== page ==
Neil deGrasse Tyson Sets the Record Straight

I’m so happy about this video, I can’t really express it.   This is precisely what I have been saying for a while now.  I’m glad to see someone held in such high esteem saying the exact same thing.    Watch the video and then scroll down.

Now here is what is happening.  In response to this video, atheists are feeling betrayed.  Well, you know what?  He wasn’t yours to claim, so there is no reason for the feeling of betrayal.  Frankly, this is no different than when Christians try to claim the founding fathers, or when certain atheist groups misquote one of them.  There are agendas at play and I think Tyson is 100% correct.

He wants to avoid those agendas.  And frankly so do I.  And so do a lot of people.  And he is correct that certain terms are conversation stoppers or, conversely, can add on baggage to a conversation that doesn’t need to be there.  Frankly, I like the time ‘humanist’ to describe what I am.  It’s a positive term and it best describes me.  If someone asks me if I believe in a God I answer honestly, that I don’t have a definitive answer and it doesn’t interest me.  I have interests elsewhere.  And Tyson has interests elsewhere.  And that should be okay.


5 Responses

  1. “He wasn’t yours to claim, so there is no reason for the feeling of betrayal. ”

    From what I’ve read, it’s not so much that people feel betrayed as that they feel that he’s getting the definition of atheism wrong.

  2. If you mean technically, then yes. But not socially. Socially, he is spot on with the definition.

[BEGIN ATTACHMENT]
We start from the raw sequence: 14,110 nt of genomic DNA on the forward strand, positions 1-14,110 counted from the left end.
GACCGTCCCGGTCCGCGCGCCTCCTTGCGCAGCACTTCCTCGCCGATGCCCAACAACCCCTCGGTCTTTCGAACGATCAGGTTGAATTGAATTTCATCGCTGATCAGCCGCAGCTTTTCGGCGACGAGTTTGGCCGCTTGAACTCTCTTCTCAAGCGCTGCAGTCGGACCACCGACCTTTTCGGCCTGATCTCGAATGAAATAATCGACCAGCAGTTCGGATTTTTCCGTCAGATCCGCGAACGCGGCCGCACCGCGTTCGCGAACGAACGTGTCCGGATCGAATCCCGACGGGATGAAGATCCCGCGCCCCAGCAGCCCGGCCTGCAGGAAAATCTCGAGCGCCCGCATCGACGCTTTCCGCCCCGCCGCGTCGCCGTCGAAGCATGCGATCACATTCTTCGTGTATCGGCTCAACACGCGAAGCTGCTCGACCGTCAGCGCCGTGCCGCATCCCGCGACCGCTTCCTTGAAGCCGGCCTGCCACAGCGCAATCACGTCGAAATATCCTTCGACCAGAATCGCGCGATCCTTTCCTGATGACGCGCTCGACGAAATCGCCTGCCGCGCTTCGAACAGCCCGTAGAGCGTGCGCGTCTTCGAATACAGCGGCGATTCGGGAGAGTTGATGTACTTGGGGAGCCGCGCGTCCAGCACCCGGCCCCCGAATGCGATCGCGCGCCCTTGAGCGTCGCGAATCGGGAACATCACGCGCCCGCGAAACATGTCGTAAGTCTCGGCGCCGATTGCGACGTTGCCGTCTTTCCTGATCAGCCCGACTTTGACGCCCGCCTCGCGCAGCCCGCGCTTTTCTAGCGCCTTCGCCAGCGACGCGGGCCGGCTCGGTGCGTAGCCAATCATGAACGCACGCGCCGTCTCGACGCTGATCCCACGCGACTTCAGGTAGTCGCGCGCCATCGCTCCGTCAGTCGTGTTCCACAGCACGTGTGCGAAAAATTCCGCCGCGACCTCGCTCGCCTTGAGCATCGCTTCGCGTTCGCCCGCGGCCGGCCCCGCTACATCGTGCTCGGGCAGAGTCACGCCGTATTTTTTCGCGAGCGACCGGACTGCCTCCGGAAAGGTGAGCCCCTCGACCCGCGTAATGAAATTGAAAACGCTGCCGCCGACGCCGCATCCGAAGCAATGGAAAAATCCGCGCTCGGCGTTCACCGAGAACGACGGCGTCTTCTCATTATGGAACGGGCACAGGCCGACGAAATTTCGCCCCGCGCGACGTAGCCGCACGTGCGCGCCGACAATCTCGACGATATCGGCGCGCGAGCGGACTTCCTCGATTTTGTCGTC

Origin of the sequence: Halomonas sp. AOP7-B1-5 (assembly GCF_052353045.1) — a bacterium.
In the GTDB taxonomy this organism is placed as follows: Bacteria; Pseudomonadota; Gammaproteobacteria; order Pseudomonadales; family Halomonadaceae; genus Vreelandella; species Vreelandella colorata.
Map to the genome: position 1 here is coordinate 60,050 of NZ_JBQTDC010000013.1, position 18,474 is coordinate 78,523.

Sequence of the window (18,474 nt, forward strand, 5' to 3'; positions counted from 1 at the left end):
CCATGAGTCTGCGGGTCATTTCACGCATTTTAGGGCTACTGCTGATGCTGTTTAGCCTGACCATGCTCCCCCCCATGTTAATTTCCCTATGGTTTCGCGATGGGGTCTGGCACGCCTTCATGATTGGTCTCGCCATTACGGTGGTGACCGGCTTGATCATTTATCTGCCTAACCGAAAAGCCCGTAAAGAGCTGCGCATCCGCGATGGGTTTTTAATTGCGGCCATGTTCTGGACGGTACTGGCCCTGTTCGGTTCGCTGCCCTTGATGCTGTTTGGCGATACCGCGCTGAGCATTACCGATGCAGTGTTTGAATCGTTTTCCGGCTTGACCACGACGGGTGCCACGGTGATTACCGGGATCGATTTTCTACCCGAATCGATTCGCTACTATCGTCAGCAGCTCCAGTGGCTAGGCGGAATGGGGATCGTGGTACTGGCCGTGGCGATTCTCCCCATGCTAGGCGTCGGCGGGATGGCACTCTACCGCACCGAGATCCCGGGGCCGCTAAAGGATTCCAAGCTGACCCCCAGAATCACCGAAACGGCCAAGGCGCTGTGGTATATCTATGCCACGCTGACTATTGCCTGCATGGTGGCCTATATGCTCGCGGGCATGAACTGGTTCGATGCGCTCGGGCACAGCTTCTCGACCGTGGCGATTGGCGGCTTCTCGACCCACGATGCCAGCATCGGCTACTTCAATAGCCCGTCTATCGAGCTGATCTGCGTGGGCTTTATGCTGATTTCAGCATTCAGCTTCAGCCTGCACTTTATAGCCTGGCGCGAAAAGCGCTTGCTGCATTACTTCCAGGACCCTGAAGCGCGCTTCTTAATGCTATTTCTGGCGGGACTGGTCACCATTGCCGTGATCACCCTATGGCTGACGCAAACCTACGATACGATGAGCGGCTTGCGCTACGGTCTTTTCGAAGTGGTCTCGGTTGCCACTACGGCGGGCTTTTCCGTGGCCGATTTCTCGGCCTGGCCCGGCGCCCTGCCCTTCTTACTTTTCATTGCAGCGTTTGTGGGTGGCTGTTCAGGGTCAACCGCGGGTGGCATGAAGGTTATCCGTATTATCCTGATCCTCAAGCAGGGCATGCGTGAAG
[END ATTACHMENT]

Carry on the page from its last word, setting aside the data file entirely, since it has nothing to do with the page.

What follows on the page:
3. I’m glad you posted that. It’s interesting to hear his (and your) thoughts on it. I consider myself to be an agnostic atheist. I don’t believe in a god, but I recognize one could exist that I simply have no knowledge of. However, I also refer to myself simply as an atheist sometimes. Mostly, I do this in an effort to help remove some of the stigma associated with the word. At the same time, I recognize that some people prefer different terms (or no terms at all), and I respect that position as well.

  4. I’m a bit curious about this “social definition” idea. The idea of Jesus has a social definition (more likely definitions), but if we are asking if a Jesus existed, don’t we worry about the definition used by experts in related fields and not opinions of society at large?

    So, technically NDT is an atheist, but doesn’t like the term because of its associations. He’s allowed this irrational position, but it’s not unlike saying that I am technically human, but don’t like the label because of the association. If I were to say something like that, I would hope someone would slap some sense into me (metaphorically, of course).

    It’s just silly.

  5. […] when those arguments failed to convince me any longer.  I am a Possibilian, and that may bother a lot of people who want to remain in their comfort believing (falsely) that an atheist cannot change their tune. […]

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